Automaker Toyota has temporarily ceases its public road testing of its fully autonomous ‘Chauffeur’ system in the U.S. after an accident earlier this week saw an Uber self-driving test vehicle strike a pedestrian, which ultimately resulted in her death.

Police have stated that initial findings suggest the accident would’ve been extremely difficult to avoid regardless of whether a human or an AV system was in control at the time, because of quickly the victim crossed in front of the moving vehicle (outside of a crosswalk), but Toyota has indicated to Bloomberg that it’s hitting the brakes for now due to the potential “emotional effect on [its] test drivers.”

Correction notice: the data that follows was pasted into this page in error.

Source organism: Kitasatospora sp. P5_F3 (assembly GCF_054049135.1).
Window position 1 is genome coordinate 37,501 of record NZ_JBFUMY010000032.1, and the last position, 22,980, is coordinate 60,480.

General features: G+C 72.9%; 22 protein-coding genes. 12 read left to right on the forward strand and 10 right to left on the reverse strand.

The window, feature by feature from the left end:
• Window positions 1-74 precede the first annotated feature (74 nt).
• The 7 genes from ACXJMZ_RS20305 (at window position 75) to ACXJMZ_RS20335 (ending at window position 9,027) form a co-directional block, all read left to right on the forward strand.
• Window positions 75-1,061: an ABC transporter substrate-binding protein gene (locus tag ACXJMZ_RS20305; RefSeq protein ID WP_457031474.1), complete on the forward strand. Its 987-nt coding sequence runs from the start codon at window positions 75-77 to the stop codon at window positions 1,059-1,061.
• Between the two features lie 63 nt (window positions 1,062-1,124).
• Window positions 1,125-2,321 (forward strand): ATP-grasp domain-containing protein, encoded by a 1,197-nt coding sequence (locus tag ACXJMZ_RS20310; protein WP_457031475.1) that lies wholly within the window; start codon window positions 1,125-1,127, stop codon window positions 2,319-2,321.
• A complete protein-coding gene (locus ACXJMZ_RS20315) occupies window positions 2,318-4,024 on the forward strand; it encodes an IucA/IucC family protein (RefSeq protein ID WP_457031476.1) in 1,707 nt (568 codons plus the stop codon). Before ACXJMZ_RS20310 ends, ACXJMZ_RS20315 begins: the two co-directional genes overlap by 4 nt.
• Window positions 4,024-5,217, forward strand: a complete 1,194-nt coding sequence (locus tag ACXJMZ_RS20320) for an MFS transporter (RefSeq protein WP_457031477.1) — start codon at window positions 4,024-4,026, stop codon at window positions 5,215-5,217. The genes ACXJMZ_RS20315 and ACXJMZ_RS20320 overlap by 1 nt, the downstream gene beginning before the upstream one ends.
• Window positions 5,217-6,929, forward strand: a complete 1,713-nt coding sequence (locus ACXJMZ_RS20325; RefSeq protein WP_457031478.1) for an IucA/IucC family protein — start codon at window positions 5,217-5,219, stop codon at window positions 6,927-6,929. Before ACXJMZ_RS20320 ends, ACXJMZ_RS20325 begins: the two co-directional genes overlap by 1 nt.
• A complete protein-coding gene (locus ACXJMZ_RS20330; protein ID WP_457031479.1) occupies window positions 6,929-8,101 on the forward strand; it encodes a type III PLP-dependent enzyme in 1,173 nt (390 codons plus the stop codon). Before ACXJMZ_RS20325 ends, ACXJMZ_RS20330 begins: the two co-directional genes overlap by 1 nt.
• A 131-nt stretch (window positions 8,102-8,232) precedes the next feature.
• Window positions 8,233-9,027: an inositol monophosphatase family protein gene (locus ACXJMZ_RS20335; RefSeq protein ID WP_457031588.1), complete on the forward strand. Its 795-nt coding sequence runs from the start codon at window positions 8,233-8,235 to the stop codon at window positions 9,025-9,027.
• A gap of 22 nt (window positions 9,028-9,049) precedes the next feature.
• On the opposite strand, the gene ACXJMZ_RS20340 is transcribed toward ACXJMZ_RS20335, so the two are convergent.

Toyota spokesperson Brian Lyons noted that the automaker couldn’t speculate on the cause of the cash or its implications for the future of the self-driving industry, which is a fairly standard line I’ve heard across automakers and other involved in the industry thus far, and which suggests a fair reluctance to make any lasting material decisions before all information is available regarding the Uber incident.

Toyota has been working on both its ‘Chauffeur’ fully automated driving system, as well as ‘Guardian,’ an advanced-driver assist system that is designed to institute fail-safes for intervening to prevent accidents when a human driver’s behavior puts themselves or others in danger.



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